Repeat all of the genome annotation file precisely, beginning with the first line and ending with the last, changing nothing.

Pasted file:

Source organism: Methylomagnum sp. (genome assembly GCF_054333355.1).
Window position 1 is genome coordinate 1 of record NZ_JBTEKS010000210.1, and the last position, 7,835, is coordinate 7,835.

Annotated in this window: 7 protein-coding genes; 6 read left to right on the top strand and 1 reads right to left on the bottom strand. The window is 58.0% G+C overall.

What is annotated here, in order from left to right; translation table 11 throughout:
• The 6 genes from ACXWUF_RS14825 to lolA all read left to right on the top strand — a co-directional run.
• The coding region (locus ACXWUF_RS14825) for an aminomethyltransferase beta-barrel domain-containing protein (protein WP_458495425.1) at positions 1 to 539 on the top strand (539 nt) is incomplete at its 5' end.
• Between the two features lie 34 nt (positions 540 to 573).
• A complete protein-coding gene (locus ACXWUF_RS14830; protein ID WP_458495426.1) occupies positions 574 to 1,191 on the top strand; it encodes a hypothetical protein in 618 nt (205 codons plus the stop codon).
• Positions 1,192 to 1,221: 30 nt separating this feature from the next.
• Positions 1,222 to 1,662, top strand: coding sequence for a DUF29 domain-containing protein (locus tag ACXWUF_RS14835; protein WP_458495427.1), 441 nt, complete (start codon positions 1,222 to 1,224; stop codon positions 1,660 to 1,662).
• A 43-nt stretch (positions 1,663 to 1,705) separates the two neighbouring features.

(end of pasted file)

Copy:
Source organism: Methylomagnum sp. (genome assembly GCF_054333355.1).
Window position 1 is genome coordinate 1 of record NZ_JBTEKS010000210.1, and the last position, 7,835, is coordinate 7,835.

Annotated in this window: 7 protein-coding genes; 6 read left to right on the top strand and 1 reads right to left on the bottom strand. The window is 58.0% G+C overall.

What is annotated here, in order from left to right; translation table 11 throughout:
• The 6 genes from ACXWUF_RS14825 to lolA all read left to right on the top strand — a co-directional run.
• The coding region (locus ACXWUF_RS14825) for an aminomethyltransferase beta-barrel domain-containing protein (protein WP_458495425.1) at positions 1 to 539 on the top strand (539 nt) is incomplete at its 5' end.
• Between the two features lie 34 nt (positions 540 to 573).
• A complete protein-coding gene (locus ACXWUF_RS14830; protein ID WP_458495426.1) occupies positions 574 to 1,191 on the top strand; it encodes a hypothetical protein in 618 nt (205 codons plus the stop codon).
• Positions 1,192 to 1,221: 30 nt separating this feature from the next.
• Positions 1,222 to 1,662, top strand: coding sequence for a DUF29 domain-containing protein (locus tag ACXWUF_RS14835; protein WP_458495427.1), 441 nt, complete (start codon positions 1,222 to 1,224; stop codon positions 1,660 to 1,662).
• A 43-nt stretch (positions 1,663 to 1,705) separates the two neighbouring features.